segunda-feira, 27 de abril de 2009

Corrida (apenas) a dois?

2 Macau officials gain ground in race for top post
Beijing yet to declare its hand in contest to succeed Edmund Ho

Fox Yi Hu
South China Morning Post
April 27, 2009

Two leading officials are emerging as the most likely candidates to be named as contenders for Macau's chief executive election, perhaps as early as next month, observers say.

It is widely believed that chief prosecutor Ho Chio-meng and cultural minister Fernando Chui Sai-on are of similar standing in Beijing's eyes, and therefore have similar chances of winning an election.

All seats on the Election Committee, a 300-member panel set up to choose Macau's new leader, have been filled, with the last 28 seats yesterday being divided among Macau legislators and delegates to the Chinese People's Political Consultative Conference.

But Chief Executive Edmund Ho Hau-wah has yet to announce a date for the election, which is expected to occur in August.

It appears that Election Committee members have not received instructions from Beijing about how to cast their votes. Two members who declined to be named said they did not know who was the central government's favourite.

Analysts say the 300 voters might be left to exercise free will in choosing between Dr Ho and Dr Chui.

The latter, the secretary for social and cultural affairs, is seen as a strong contender because of his prominent family background and rich governing experience - he comes from one of Macau's few ruling clans and has seven years' ministerial experience.

His late uncle, Chui Tak-kei, was a Communist Party supporter when Macau was under Portuguese rule.

An influential family background is seen as vital to win over various interest groups in Macau, influence that would be necessary for effective governance in the special administrative region.

Dr Ho has a less prominent background, but his handling of the Ao Man-long case, Macau's biggest government graft scandal, has impressed residents thirsty for cleaner government.

His recent appearance in mainland media, including a magazine affiliated with the Communist Youth League of China and a Beijing-friendly broadcaster in Hong Kong, has fuelled speculation he has gained ground in the chief executive race.

Gaming mogul Stanley Ho Hung-sun, who declared his support for Dr Chui yesterday, said: "Now, if you ask me who [will win], I really have to think about it," he said.

An online poll of Macau residents has Dr Ho streets ahead of Dr Chui in terms of popularity.

The poll on, a website created this year for people to choose between four hopefuls for Macau's top leader, has registered 3,246 votes.

Dr Ho has received 1,948 votes while Dr Chui has just 418 votes. Even industrialist Ho Iat-seng, who announced last month that he would not take part in the race, has 525 votes. Finance minister Francis Tam Pak-yuen has 355 votes.

Veteran Macau observer Camoes Tam Chi-keung said Dr Chui would easily win if the Election Committee members were allowed to vote freely, because they were more closely linked to Dr Chui than with the other hopefuls.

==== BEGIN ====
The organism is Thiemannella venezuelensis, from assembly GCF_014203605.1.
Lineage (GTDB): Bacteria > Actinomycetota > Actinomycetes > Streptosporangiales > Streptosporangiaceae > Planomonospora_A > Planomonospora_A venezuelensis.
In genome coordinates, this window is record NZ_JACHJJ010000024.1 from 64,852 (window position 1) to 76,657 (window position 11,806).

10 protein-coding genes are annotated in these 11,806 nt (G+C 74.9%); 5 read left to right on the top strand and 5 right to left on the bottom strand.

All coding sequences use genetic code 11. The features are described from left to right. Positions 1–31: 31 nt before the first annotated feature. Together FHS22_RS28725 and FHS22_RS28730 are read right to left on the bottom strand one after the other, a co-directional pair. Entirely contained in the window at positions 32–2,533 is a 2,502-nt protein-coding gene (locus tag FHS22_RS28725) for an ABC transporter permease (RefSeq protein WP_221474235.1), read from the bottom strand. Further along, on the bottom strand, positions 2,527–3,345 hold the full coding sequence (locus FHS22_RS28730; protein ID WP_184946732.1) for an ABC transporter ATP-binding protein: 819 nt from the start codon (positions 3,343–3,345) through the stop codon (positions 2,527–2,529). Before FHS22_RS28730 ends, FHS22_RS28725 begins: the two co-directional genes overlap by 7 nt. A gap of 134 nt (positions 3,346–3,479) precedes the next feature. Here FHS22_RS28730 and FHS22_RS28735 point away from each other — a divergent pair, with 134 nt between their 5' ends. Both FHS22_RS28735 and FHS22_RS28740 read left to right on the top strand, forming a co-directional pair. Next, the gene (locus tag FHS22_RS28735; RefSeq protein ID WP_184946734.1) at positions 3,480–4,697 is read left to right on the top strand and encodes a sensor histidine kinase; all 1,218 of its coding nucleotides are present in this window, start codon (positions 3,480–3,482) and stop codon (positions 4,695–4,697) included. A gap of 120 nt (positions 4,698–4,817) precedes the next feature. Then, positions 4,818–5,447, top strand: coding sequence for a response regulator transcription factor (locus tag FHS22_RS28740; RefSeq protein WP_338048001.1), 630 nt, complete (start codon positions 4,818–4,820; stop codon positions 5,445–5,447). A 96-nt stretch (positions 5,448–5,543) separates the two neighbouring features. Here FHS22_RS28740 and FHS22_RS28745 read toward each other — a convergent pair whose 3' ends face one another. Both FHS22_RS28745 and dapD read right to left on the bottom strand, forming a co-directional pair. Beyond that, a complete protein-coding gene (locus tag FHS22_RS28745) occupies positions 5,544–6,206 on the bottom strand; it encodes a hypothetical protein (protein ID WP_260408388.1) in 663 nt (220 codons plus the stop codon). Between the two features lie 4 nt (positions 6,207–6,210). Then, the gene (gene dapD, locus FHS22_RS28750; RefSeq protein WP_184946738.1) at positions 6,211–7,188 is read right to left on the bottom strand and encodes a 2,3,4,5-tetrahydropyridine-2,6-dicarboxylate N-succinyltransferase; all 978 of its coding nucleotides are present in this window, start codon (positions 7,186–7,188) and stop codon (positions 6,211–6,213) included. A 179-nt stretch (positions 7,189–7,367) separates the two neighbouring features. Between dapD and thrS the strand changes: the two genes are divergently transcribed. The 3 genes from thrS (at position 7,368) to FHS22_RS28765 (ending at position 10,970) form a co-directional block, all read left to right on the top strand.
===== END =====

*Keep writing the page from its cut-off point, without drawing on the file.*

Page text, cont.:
However, political commentator Larry So Man-yum said the competition between Dr Ho and Dr Chui would end when either one declared their intention to run.

He said only one person between the two would make such a declaration to run and this person would be the winner, although someone might role-play as a second contestant.

Based on Mr So's theory, the election will be a boxing match that ends at the starting bell.

The hopefuls

Fernando Chui Sai-on
  • Macau's secretary for social and cultural affairs since 1999
  • Macau legislator from 1992 to 1995
  • Bachelor's degree in city hygiene administration from California State University
  • Master's degree in health care administration and PhD in public hygiene from Oklahoma State University
  • Director of charities Tung Sin Tong and Macau Kiang Wu Hospital Charitable Association
  • Born in Macau in January 1957

Ho Chio-meng

  • Head of Public Prosecutions Office of Macau since 1999
  • Worked in Guangdong's provincial high court from 1983 to 1990, assuming positions including judge
  • Studied Portuguese language and law at University of Coimbra, Portugal
  • Held senior position in anti-graft office of the Portuguese administration of Macau
  • Studied law at Southwest University of Political Science and Law in Chongqing
  • PhD in economic law, Beijing University
  • Born in Macau in April 1955 and brought up on the mainland

1 comentário:

AG disse...

São pelo perfil dois excelentes competidores. Até pelo curriculum mais impressivo o do Procurador. É provavelmente um made-self man. Não obstante a acutilância da notícia e a capa do Hoje Macau, de hoje, haverá um acerto de linhas entre os dois. Beijing poderá permitir que o Dr. Chi Sain On mas ditar-lhe-á alguns dos secretários. Ho Chio-meng será uma das hipóteses mas há mais. Seria um poder trapézico. Interessante.